Most people will need to take time away from their job to deal with an illness or care for a family member at some point in their career – and yet only eleven percent of workers in the United States receive employer-paid family and medical leave. The Family and Medical Insurance Leave Act (FAMILY Act), new legislation sponsored by Senator Kirsten Gillibrand (D-NY) and Representative Rosa DeLauro (D-CT), would provide all eligible employees with as much as twelve weeks of paid leave. This leave could be used to deal with their own serious illness or health condition; the illness of a spouse, domestic partner, parent or child; the birth or adoption of a child; or the injury of a family member in the military or other emergency arising from their deployment.
Currently, less than 40 percent of American workers are eligible for an employer-provided temporary disability program. Due to this, as well as the fact that so few American workers are eligible for employer-paid family leave, many people are forced to make an impossible choice: take unpaid leave to care for a sick loved one (or see to their own care) or continue to work to earn the money they need to keep their families afloat. The FAMILY Act would provide working families with a better option, believe advocacy groups like the National Partnership for Women & Families.
On Friday, September 27 Senator Gillibrand stated her support for the bill in a Huffington Post article. She made the case that the FAMILY Act is desperately needed in today’s changing economy, in which forty percent of households with minor children have a woman as the primary breadwinner. (Read more about women’s participation in the American workforce in this fact sheet from the National Women’s Law Center.)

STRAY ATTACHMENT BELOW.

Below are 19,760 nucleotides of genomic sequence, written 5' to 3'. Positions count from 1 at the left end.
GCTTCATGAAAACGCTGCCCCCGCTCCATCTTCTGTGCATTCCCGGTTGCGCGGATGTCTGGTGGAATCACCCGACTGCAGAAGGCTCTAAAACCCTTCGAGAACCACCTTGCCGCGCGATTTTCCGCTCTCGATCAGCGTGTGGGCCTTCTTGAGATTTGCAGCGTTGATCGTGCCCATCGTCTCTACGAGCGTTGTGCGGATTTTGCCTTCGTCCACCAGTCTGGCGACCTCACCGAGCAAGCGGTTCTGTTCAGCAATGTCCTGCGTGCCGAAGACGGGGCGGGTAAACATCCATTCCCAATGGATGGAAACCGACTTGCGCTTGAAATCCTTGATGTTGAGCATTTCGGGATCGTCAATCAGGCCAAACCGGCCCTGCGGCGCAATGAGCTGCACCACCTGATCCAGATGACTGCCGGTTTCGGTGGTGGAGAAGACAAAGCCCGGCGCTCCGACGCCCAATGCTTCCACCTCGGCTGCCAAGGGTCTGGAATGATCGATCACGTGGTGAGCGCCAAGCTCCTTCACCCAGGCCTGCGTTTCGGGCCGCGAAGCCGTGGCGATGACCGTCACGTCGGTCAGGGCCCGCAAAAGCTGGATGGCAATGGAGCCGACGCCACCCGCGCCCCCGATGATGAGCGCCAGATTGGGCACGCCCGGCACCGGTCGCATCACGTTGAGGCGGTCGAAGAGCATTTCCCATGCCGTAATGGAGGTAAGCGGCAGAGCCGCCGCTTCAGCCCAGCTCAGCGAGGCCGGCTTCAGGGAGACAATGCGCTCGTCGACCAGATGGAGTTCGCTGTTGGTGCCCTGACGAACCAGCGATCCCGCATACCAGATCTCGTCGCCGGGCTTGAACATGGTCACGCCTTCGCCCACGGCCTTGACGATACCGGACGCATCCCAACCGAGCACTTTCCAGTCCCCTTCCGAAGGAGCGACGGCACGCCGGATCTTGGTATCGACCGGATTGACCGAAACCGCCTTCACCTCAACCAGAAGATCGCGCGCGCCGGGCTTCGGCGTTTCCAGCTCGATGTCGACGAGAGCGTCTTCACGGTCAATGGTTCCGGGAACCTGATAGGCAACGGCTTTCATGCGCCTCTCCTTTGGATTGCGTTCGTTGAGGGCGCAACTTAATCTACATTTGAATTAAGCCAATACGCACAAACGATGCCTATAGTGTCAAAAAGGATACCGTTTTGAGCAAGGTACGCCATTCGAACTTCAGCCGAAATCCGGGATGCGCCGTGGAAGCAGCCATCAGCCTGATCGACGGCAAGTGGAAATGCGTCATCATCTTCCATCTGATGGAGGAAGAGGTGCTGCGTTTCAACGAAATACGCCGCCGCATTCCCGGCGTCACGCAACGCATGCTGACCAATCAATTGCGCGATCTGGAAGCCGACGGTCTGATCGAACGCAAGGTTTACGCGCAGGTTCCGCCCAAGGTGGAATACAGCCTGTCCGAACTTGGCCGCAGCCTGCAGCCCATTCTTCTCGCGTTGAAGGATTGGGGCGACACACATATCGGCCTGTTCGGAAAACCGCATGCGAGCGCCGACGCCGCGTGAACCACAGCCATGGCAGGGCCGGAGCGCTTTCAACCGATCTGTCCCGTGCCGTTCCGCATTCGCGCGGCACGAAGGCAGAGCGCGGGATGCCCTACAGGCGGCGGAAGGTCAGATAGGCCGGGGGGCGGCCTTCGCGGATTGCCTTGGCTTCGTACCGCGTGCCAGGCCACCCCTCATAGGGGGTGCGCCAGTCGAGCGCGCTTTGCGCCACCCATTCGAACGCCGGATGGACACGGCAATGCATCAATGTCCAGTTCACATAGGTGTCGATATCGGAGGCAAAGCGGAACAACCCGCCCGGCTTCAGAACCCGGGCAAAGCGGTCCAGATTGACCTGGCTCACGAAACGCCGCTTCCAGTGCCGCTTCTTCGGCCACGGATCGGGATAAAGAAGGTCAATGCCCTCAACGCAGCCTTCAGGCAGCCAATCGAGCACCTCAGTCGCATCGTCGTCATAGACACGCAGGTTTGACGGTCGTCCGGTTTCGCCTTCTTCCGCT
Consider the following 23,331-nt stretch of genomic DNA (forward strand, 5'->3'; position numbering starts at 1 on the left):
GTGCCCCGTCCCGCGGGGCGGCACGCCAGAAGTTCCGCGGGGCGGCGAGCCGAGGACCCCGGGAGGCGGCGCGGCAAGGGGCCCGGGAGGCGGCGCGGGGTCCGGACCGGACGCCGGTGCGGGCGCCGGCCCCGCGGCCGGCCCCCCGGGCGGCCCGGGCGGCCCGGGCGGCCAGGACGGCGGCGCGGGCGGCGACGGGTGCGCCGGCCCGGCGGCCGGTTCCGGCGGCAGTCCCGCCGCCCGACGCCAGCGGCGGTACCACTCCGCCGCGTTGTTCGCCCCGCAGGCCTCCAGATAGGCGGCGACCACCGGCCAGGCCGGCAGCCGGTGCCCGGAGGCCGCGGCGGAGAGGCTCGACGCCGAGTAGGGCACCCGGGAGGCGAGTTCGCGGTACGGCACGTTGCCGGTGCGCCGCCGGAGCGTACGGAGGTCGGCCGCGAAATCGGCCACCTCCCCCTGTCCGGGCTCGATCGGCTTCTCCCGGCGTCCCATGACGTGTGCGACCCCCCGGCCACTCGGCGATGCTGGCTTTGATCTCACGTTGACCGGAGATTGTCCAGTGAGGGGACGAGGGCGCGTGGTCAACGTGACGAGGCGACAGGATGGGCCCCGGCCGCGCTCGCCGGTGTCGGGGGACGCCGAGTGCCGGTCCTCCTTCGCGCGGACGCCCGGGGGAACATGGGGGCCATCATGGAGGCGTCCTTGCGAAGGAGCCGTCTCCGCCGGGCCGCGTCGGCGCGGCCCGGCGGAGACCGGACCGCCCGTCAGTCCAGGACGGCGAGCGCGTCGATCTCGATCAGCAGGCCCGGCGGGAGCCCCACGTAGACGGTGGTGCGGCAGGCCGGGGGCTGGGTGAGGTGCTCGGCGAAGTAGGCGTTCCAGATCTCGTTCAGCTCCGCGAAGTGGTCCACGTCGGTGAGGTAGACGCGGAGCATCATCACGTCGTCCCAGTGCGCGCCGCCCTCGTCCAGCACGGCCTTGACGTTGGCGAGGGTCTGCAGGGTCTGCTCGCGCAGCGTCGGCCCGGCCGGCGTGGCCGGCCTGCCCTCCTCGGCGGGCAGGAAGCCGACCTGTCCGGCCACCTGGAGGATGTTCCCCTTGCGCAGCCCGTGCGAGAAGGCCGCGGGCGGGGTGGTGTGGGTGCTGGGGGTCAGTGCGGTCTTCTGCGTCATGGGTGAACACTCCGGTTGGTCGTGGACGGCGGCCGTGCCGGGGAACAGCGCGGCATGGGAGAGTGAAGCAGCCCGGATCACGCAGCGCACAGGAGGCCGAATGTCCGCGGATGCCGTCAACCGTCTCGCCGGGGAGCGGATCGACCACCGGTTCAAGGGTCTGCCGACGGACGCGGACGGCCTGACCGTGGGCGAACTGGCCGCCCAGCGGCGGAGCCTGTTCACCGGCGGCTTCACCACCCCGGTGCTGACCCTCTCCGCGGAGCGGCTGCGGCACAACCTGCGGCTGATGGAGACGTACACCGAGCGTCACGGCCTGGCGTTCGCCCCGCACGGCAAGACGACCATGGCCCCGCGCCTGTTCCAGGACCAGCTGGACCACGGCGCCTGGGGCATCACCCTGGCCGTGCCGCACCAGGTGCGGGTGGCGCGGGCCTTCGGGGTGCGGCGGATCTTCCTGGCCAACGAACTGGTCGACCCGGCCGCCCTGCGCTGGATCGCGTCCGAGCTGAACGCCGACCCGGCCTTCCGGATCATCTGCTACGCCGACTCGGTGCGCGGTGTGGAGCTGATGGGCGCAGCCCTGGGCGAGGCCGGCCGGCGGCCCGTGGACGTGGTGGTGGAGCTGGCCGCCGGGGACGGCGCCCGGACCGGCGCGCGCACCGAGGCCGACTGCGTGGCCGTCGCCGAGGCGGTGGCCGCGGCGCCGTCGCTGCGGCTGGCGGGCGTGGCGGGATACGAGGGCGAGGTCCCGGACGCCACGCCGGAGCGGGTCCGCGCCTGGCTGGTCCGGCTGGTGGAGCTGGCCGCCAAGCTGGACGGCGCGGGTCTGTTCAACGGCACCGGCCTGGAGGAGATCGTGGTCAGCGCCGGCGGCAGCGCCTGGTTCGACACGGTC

Administered through the Social Security Administration, the FAMILY Act would insure workers for benefits equal to 66 percent of their monthly income (up to a capped monthly amount). Eligibility for the program would be determined by a worker’s eligibility for Social Security disability benefits.
The insurance program is paid for through payroll contributions from both employers and their workers, with an extremely low premium of two cents for every $10 in income. For most workers, this means less than $2.00/week.
Advocates are pushing for passage of the FAMILY Act as an improvement on 1993’s Family and Medical Leave Act (FMLA). The FMLA requires businesses employing fifty or more workers to provide their employees with the option of taking up to twelve weeks of unpaid leave to care for an infant less than one year of age, adopt a child, care for a sick family member, or tend to a personal illness.
Although the FMLA has protected millions of workers from losing their jobs, it only guarantees unpaid leave and fails to cover 40 percent of the US workforce. The FAMILY Act offers a much more comprehensive way of helping workers by providing millions of families as well as young, part-time and low wage workers with a much-needed safety net in times of great distress.
The legislation is expected to be introduced within the next few weeks, delayed temporarily because of the federal government shutdown. Advocates will continue to ramp up support for the bill in the coming weeks.